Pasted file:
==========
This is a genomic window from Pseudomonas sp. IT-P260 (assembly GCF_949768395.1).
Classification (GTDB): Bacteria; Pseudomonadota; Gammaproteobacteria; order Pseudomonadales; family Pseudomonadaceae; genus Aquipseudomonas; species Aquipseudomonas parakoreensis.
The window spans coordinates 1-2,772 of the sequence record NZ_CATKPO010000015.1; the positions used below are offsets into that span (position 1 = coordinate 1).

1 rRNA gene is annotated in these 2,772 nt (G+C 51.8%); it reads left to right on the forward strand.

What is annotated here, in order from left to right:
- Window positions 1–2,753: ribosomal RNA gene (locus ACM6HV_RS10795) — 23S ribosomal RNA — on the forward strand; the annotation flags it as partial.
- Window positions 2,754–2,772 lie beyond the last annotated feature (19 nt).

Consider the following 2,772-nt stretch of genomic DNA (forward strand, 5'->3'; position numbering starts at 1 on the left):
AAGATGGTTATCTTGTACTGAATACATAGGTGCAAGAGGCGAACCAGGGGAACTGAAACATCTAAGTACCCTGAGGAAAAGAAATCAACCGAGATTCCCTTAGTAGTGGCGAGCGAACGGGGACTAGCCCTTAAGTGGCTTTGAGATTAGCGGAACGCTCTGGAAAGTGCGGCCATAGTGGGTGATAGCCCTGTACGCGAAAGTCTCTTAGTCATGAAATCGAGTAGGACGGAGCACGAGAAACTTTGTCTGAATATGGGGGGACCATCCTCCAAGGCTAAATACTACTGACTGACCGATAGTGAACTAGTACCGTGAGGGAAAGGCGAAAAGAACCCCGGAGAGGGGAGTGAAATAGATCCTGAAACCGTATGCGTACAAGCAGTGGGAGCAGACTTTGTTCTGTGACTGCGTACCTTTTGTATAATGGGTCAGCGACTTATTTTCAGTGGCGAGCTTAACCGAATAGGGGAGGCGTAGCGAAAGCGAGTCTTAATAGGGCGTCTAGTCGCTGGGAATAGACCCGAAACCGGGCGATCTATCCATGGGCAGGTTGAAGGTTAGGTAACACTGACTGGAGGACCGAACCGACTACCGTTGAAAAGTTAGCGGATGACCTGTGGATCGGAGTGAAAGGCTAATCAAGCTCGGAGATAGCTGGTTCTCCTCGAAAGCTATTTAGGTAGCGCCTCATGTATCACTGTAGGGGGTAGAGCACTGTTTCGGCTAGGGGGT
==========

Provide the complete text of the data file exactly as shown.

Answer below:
This is a genomic window from Pseudomonas sp. IT-P260 (assembly GCF_949768395.1).
Classification (GTDB): Bacteria; Pseudomonadota; Gammaproteobacteria; order Pseudomonadales; family Pseudomonadaceae; genus Aquipseudomonas; species Aquipseudomonas parakoreensis.
The window spans coordinates 1-2,772 of the sequence record NZ_CATKPO010000015.1; the positions used below are offsets into that span (position 1 = coordinate 1).

1 rRNA gene is annotated in these 2,772 nt (G+C 51.8%); it reads left to right on the forward strand.

What is annotated here, in order from left to right:
- Window positions 1–2,753: ribosomal RNA gene (locus ACM6HV_RS10795) — 23S ribosomal RNA — on the forward strand; the annotation flags it as partial.
- Window positions 2,754–2,772 lie beyond the last annotated feature (19 nt).

Consider the following 2,772-nt stretch of genomic DNA (forward strand, 5'->3'; position numbering starts at 1 on the left):
AAGATGGTTATCTTGTACTGAATACATAGGTGCAAGAGGCGAACCAGGGGAACTGAAACATCTAAGTACCCTGAGGAAAAGAAATCAACCGAGATTCCCTTAGTAGTGGCGAGCGAACGGGGACTAGCCCTTAAGTGGCTTTGAGATTAGCGGAACGCTCTGGAAAGTGCGGCCATAGTGGGTGATAGCCCTGTACGCGAAAGTCTCTTAGTCATGAAATCGAGTAGGACGGAGCACGAGAAACTTTGTCTGAATATGGGGGGACCATCCTCCAAGGCTAAATACTACTGACTGACCGATAGTGAACTAGTACCGTGAGGGAAAGGCGAAAAGAACCCCGGAGAGGGGAGTGAAATAGATCCTGAAACCGTATGCGTACAAGCAGTGGGAGCAGACTTTGTTCTGTGACTGCGTACCTTTTGTATAATGGGTCAGCGACTTATTTTCAGTGGCGAGCTTAACCGAATAGGGGAGGCGTAGCGAAAGCGAGTCTTAATAGGGCGTCTAGTCGCTGGGAATAGACCCGAAACCGGGCGATCTATCCATGGGCAGGTTGAAGGTTAGGTAACACTGACTGGAGGACCGAACCGACTACCGTTGAAAAGTTAGCGGATGACCTGTGGATCGGAGTGAAAGGCTAATCAAGCTCGGAGATAGCTGGTTCTCCTCGAAAGCTATTTAGGTAGCGCCTCATGTATCACTGTAGGGGGTAGAGCACTGTTTCGGCTAGGGGGT